One crucial aspect of a superzoom camera is its image stabilisation system. When shooting at longer focal lengths a camera has to work harder to keep the image stable, which makes a lens or sensor based image stabilisation system vital. Some cameras only offer sensitivity-based image stabilisation systems which work by increasing the camera’s ISO – this is something best avoided if one of the alternative two solutions are available.
Another popular feature on such models is an articulated LCD screen. These pull away from the body and allow you to shoot at awkward angles to the subject, such as at ground level. They may also help when shooting in bright conditions, as they can be adjusted to the angle with the least glare.
The key aspect of a bridge camera is how far the zoom can reach. There are those which offer a more modest focal length, but in exchange offer a wide aperture, such as the Panasonic FZ200. On the other hand, there are those that offer huge focal ranges, such as the Nikon P900 with its incredible 83x zoom.
Great for: Outdoor activities, travel
Not so great for: Slipping in your pocket
Interchangeable lens cameras
Camera type: Compact System (Hybrid/mirrorless) camera models
While Compact System Cameras (or hybrids as they are sometimes known) have only been available for the past few years, they have significantly altered the photographic market. Some models use the same size of sensor found in DSLRs they are able to achieve a similar standard of image quality, where as others, such as the Pentax Q, use compact-sized sensors to reduce size even further. They can be made much smaller thanks to the lack of the traditional SLR mirror box. This does mean, however, that they cannot offer an optical viewfinder as standard – instead, some offer electronic viewfinders, while some simply have an LCD screen for composition.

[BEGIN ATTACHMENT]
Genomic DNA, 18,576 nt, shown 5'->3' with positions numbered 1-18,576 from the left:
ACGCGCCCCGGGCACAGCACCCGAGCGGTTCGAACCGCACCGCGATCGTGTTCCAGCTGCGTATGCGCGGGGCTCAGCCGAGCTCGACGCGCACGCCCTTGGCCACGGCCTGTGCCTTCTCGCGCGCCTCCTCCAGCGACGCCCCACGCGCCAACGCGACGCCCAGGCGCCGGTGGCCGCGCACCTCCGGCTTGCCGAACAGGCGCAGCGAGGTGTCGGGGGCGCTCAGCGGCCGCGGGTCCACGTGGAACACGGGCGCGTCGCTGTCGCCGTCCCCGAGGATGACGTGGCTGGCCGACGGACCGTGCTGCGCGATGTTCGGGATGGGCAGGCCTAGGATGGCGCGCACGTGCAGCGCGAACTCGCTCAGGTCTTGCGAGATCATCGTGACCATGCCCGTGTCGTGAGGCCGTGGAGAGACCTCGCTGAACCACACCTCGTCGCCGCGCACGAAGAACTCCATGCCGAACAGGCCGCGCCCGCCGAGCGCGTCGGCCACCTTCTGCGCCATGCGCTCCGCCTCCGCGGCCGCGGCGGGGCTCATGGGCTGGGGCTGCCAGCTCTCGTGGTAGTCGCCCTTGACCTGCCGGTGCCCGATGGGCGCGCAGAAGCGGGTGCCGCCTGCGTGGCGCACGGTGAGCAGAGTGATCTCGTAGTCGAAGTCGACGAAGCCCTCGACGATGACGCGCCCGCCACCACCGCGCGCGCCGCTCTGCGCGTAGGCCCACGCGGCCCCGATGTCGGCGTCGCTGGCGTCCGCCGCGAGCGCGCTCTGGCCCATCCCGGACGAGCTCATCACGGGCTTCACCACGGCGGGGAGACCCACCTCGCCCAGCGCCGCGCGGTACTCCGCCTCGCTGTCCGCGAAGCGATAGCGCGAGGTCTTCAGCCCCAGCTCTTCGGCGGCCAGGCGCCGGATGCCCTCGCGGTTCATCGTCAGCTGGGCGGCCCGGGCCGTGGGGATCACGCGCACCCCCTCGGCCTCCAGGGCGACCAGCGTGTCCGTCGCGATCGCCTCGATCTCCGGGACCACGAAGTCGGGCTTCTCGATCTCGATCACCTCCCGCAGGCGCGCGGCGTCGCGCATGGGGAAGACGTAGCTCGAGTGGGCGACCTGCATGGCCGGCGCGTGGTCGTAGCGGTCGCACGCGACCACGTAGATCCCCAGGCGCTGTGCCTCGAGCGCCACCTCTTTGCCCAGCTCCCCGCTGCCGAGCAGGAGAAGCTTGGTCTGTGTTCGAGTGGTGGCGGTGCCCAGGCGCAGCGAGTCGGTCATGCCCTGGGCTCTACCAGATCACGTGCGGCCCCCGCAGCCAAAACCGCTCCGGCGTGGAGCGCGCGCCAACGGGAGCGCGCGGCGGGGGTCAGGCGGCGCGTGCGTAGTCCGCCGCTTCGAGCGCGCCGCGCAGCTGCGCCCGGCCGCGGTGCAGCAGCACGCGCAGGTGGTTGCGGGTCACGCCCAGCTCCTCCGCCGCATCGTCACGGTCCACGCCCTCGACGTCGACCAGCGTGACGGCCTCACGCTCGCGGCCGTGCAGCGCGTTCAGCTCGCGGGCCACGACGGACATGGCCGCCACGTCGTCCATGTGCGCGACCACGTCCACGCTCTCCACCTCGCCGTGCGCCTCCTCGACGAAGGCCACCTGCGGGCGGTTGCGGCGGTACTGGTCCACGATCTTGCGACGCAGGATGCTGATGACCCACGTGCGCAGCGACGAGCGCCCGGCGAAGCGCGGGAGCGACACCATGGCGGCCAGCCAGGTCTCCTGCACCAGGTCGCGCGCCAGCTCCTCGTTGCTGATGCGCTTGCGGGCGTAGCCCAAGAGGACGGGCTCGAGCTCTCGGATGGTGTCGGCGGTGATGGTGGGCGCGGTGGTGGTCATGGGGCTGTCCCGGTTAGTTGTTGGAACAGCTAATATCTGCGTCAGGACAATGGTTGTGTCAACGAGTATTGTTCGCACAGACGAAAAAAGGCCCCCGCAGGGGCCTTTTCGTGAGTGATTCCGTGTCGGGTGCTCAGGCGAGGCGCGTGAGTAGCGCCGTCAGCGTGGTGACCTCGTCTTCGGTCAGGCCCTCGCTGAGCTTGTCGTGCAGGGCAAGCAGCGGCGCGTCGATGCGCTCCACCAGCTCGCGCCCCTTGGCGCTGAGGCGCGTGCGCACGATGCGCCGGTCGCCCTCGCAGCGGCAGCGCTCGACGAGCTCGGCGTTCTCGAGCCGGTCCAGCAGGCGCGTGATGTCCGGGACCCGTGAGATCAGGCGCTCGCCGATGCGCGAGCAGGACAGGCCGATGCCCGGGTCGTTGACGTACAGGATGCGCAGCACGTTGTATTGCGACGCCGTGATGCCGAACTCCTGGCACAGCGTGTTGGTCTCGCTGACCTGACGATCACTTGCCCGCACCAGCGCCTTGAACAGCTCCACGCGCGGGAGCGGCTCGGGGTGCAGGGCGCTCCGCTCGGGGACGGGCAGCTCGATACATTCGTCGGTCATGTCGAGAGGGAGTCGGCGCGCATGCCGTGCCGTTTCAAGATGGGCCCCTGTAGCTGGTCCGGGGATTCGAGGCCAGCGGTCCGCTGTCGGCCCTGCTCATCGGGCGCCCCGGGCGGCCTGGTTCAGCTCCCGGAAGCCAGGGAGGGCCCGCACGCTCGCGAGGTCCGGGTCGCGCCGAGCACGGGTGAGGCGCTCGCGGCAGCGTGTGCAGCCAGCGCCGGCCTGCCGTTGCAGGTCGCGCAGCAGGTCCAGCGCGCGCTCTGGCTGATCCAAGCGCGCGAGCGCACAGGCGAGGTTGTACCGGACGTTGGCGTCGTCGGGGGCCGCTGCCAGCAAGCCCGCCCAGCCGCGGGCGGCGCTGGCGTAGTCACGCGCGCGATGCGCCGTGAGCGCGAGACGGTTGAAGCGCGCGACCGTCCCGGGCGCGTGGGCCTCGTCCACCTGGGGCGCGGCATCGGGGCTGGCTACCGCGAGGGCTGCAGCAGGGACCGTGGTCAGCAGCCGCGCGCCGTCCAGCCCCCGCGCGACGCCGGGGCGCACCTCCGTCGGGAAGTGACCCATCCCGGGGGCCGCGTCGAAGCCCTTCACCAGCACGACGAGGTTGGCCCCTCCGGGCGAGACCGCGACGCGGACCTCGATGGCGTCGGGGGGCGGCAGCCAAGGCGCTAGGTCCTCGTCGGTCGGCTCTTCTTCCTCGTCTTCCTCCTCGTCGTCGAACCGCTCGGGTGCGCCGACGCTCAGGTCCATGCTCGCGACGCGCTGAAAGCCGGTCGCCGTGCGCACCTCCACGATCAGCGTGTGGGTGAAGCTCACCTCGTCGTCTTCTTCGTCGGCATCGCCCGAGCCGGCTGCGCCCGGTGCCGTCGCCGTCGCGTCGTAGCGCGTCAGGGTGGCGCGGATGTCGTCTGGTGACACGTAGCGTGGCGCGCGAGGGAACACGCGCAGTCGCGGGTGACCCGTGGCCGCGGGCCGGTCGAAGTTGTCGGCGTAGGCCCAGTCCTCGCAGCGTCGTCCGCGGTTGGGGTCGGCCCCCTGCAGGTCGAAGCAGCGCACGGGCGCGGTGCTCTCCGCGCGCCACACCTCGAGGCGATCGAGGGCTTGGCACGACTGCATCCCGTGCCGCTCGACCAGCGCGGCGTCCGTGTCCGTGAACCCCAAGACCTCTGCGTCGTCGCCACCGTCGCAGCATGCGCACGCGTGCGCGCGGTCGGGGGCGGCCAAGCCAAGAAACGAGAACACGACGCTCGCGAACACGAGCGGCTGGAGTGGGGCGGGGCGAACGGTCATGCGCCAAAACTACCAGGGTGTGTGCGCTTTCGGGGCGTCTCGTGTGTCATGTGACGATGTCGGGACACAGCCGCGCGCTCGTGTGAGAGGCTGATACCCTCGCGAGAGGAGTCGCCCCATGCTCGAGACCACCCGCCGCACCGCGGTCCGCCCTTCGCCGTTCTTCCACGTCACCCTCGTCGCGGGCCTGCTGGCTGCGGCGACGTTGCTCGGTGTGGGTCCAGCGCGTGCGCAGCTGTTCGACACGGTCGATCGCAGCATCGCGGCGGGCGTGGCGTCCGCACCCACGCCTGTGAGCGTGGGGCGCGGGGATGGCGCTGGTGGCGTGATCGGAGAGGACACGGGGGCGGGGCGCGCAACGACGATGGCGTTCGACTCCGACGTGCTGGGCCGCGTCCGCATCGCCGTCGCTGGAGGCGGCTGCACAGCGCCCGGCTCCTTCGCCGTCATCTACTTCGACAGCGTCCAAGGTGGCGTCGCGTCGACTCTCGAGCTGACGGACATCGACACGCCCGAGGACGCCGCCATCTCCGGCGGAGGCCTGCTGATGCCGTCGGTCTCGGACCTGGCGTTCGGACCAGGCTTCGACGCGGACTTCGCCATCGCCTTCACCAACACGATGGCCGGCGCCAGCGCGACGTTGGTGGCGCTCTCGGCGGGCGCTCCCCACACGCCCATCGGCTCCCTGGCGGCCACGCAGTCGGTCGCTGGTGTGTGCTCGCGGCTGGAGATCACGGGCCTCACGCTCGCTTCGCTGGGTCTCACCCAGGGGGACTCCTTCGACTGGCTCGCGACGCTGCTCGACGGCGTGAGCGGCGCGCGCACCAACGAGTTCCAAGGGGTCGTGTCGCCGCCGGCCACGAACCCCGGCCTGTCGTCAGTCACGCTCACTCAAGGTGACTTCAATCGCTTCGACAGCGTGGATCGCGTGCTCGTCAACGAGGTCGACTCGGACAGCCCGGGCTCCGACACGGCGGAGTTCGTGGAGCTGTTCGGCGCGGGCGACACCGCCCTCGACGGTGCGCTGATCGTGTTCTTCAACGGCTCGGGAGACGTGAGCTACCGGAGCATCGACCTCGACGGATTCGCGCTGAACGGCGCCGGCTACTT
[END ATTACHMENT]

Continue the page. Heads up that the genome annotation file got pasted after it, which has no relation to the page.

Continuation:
As a new and growing segment of the market, manufacturers are still building up lens options for these models. One of the advantages of these lenses is that, like the bodies on which they are mounted, they may be made smaller and lighter. For anyone wishing to travel light, a hybrid body with a couple of lenses may prove to be the best solution where image quality is key. As the first of these systems to enter the market, the Micro Four Thirds line has the most options at present, particularly as compatible lenses are being developed by both Olympus and Panasonic (as well as a few third-party manufacturers).
Each of the major camera manufacturers offers at least one compact system camera, however only Sony currently offers a full-frame camera of this type.
Great for: Alternative to enthusiast compacts, street and travel photography
Not so great for: Any subject requiring the faster focusing a DSLR provides, viewfinder fans
Camera type: DSLR cameras
DSLR cameras are what many people think of when it comes to advanced photography. Thanks to some serious strides in camera technology, it’s not necessarily true that DSLRs offer better image quality than CSCs, but it’s a different style of shooting that some prefer. Generally speaking, it’s still true that the widest range of lenses is available for DSLRs, meaning that the photographer may choose one that’s been developed specifically to suit their requirements.